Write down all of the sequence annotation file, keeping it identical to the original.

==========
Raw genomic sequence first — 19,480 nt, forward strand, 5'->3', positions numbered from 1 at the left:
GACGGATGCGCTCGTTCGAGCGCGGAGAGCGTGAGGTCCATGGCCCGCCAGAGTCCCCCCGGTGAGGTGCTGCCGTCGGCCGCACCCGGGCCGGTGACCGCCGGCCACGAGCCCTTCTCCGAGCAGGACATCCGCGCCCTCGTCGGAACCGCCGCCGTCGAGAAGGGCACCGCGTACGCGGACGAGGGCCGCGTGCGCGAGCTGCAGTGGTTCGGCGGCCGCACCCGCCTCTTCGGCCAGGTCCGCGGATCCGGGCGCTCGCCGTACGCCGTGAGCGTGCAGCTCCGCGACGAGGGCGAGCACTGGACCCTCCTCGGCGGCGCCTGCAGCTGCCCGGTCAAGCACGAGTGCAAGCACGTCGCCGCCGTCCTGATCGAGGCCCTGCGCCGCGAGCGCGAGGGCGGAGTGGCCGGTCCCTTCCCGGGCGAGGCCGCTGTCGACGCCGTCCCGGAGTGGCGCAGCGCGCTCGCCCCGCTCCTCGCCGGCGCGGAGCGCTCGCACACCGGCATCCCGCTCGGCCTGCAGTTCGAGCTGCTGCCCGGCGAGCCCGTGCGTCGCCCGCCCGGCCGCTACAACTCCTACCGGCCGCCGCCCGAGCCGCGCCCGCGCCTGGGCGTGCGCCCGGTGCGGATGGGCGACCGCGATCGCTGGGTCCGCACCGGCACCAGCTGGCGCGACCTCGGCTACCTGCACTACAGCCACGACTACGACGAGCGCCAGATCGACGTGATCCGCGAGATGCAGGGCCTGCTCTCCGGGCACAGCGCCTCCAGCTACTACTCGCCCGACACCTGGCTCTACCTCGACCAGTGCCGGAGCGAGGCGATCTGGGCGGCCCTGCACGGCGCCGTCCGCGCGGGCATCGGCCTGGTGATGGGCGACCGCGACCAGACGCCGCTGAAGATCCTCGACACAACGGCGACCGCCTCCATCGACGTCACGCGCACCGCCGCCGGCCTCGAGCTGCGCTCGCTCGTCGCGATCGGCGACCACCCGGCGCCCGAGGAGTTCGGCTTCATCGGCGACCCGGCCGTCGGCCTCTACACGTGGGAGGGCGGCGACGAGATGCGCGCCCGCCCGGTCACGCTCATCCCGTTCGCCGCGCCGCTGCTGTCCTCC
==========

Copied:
Raw genomic sequence first — 19,480 nt, forward strand, 5'->3', positions numbered from 1 at the left:
GACGGATGCGCTCGTTCGAGCGCGGAGAGCGTGAGGTCCATGGCCCGCCAGAGTCCCCCCGGTGAGGTGCTGCCGTCGGCCGCACCCGGGCCGGTGACCGCCGGCCACGAGCCCTTCTCCGAGCAGGACATCCGCGCCCTCGTCGGAACCGCCGCCGTCGAGAAGGGCACCGCGTACGCGGACGAGGGCCGCGTGCGCGAGCTGCAGTGGTTCGGCGGCCGCACCCGCCTCTTCGGCCAGGTCCGCGGATCCGGGCGCTCGCCGTACGCCGTGAGCGTGCAGCTCCGCGACGAGGGCGAGCACTGGACCCTCCTCGGCGGCGCCTGCAGCTGCCCGGTCAAGCACGAGTGCAAGCACGTCGCCGCCGTCCTGATCGAGGCCCTGCGCCGCGAGCGCGAGGGCGGAGTGGCCGGTCCCTTCCCGGGCGAGGCCGCTGTCGACGCCGTCCCGGAGTGGCGCAGCGCGCTCGCCCCGCTCCTCGCCGGCGCGGAGCGCTCGCACACCGGCATCCCGCTCGGCCTGCAGTTCGAGCTGCTGCCCGGCGAGCCCGTGCGTCGCCCGCCCGGCCGCTACAACTCCTACCGGCCGCCGCCCGAGCCGCGCCCGCGCCTGGGCGTGCGCCCGGTGCGGATGGGCGACCGCGATCGCTGGGTCCGCACCGGCACCAGCTGGCGCGACCTCGGCTACCTGCACTACAGCCACGACTACGACGAGCGCCAGATCGACGTGATCCGCGAGATGCAGGGCCTGCTCTCCGGGCACAGCGCCTCCAGCTACTACTCGCCCGACACCTGGCTCTACCTCGACCAGTGCCGGAGCGAGGCGATCTGGGCGGCCCTGCACGGCGCCGTCCGCGCGGGCATCGGCCTGGTGATGGGCGACCGCGACCAGACGCCGCTGAAGATCCTCGACACAACGGCGACCGCCTCCATCGACGTCACGCGCACCGCCGCCGGCCTCGAGCTGCGCTCGCTCGTCGCGATCGGCGACCACCCGGCGCCCGAGGAGTTCGGCTTCATCGGCGACCCGGCCGTCGGCCTCTACACGTGGGAGGGCGGCGACGAGATGCGCGCCCGCCCGGTCACGCTCATCCCGTTCGCCGCGCCGCTGCTGTCCTCC